Adventure Sail around Vanua Levu

Banish all thoughts of the Queen Mary II from your head. In Fiji, adventure cruising is the best damn thing on the archipelago
Vanua Levu
House on the Pacific: The orange-sail beauty that is the Tui Tai (courtesy, Tui Tai Adventure Cruises)

Admit it: From time to time the thought of being a castaway on a remote South Pacific island doesn't sound so bad, especially if you could take a mountain bike, a kayak, scuba and snorkel gear; have a bamboo-frame bed to crash in at night; a cook to make you tangy shrimp with lime; and a barmaid to keep your hands stuffed with an endless supply of cold beer. And what if instead of being actually marooned on one island with all your toys, a three-mast schooner with bright-orange sails ferries you between islands festooned with tropical corals. You could stop at villages, inaccessible by anything other than a boat, where people come to greet you with song and dance. Or you could hop a ride to places infested with bizarre red flowers and braided with jungle trails winding past waterfalls that rain into cool mountain pools. Heck, you wouldn't really be marooned at all, but the beaches would still sport only your footprints.

Such is the life aboard the Tui Tai, a 140-foot three-deck boat that sets sail weekly from Fiji's second-largest island, Vanua Levu. Billed as an adventure cruise, the Tui Tai is hands down the coolest thing you can do while in Fiji. Why? The boat holds about 25 guests and 16 crew and comes fully loaded with a dozen open-deck sea kayaks; scores of Kona mountain bikes, dive tanks and scuba gear; and has only one purpose: to make sure you go to sleep each night swearing you just spent the best day of your life. To do that, the captain and crew chart a five-day, four-night course that leaves the laid-back home port of Savusavu in the south of the island and heads out to islands where you can bike, hike, dive, or just wander along the beach. Each night you'll eat on the upper deck under the stars, watching the masts sway across the sky, or go for swims, jumping off the boat into moonlit waves. And once the days pass in a blur of joyous activity, you'll return to Savusavu, ready to do it all again.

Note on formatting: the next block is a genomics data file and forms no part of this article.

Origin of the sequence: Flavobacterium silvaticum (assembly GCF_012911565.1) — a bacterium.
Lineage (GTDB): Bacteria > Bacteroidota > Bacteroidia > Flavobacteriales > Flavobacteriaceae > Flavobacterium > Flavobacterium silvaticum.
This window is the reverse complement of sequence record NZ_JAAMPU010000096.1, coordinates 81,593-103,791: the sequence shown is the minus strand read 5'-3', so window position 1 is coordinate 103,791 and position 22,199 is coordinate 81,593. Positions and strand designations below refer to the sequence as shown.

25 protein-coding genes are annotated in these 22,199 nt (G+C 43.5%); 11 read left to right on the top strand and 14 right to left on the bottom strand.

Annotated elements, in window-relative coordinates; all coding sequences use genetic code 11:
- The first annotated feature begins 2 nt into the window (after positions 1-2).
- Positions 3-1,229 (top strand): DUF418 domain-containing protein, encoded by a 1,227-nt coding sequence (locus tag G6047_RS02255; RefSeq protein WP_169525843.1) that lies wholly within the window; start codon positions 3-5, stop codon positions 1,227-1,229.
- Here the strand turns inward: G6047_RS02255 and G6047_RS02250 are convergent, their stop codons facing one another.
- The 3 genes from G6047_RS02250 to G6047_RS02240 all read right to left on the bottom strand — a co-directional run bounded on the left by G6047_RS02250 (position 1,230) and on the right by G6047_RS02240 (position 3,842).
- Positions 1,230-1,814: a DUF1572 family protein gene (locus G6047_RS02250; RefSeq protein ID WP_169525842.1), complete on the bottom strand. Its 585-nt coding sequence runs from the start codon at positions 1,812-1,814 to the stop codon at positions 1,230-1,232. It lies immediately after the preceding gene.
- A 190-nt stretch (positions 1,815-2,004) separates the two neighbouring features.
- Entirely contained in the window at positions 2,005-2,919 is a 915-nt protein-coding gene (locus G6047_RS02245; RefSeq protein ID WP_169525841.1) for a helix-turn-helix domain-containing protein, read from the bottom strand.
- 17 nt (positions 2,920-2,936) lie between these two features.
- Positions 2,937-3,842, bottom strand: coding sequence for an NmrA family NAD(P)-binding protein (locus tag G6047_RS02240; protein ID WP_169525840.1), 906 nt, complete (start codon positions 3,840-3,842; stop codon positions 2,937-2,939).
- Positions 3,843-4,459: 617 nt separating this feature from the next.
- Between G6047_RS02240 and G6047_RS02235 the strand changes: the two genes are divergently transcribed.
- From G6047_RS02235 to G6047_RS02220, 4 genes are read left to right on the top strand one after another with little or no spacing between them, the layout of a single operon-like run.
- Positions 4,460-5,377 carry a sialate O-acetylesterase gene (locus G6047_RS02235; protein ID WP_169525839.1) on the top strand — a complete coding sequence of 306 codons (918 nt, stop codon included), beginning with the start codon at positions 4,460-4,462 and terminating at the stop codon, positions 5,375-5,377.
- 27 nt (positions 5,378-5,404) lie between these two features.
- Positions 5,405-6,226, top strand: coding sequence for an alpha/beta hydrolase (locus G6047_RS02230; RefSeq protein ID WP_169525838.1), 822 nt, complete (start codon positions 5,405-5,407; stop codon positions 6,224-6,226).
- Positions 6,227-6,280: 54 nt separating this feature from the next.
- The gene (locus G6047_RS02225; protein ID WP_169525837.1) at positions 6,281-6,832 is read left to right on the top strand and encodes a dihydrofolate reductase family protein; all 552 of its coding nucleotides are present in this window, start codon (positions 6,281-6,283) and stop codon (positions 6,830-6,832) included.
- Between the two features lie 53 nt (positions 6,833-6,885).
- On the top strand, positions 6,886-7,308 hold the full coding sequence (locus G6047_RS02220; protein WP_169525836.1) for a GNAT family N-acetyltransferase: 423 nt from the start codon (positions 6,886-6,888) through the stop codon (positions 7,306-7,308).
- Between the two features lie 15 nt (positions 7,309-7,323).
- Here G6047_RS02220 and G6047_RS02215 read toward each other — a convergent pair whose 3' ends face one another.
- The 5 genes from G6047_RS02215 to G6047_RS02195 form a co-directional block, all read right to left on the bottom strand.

Highlights on my trip included diving world-class sites like the White Wall in Somosomo Strait, a heavenly stretched of water between Vanua Levu and Taveuni fully responsible for Fiji's oft-proclaimed status as the soft coral capital of the world, and dropping in on a reef that had never been visited by divers before. We biked to Bouma National Park on Taveuni, Fiji's "Garden Island," and then hiked up to waterfalls and dove off into freshwater pools. Once, the crew gladly ferried my girlfriend and I over to a deserted island armed with a bottle of wine and blankets. We stopped at a couple of villages where the locals plied us with kava—a spicy ceremonial drink that's mildly euphoric—and had us dancing until the moon came up. The dolphins playing in the ship's wake would have been a highlight, too, except that we'd just swum with a ten-foot-wide ray. Yes, you'll get spoiled.

The ship is currently upgrading its berths to offer more private rooms, but you can book one cabin with a king bed, a private shower, and air-conditioning. The other accommodations are dorm-style bunks, but considering you'll likely be too tired at the end of the day to care for better digs, they're a viable option. Either way, plan on spending at least one night on the deck under the stars to catch the sunrise as it comes up over a new island each morning. Though fluctuating storms and seasons dictate the exact itinerary for each trip, rest assured that each day will end with the same thought: There's no way tomorrow could be any better. But of course, you'll be wrong.

Details:
A five-day, four-night trip on Tui Tai Adventure Cruises (877-682-5433; www.tuitai.com) runs around $U.S. 600 per person for a bunk to $1,600 per person for the luxury cabin, including all meals and activities except diving, which costs $379 per person for up to eight dives including all gear. Prices do not include a one-time fuel surcharge of around $55.


Published: 7 Jun 2005 | Last Updated: 15 Sep 2010
Details mentioned in this article were accurate at the time of publication

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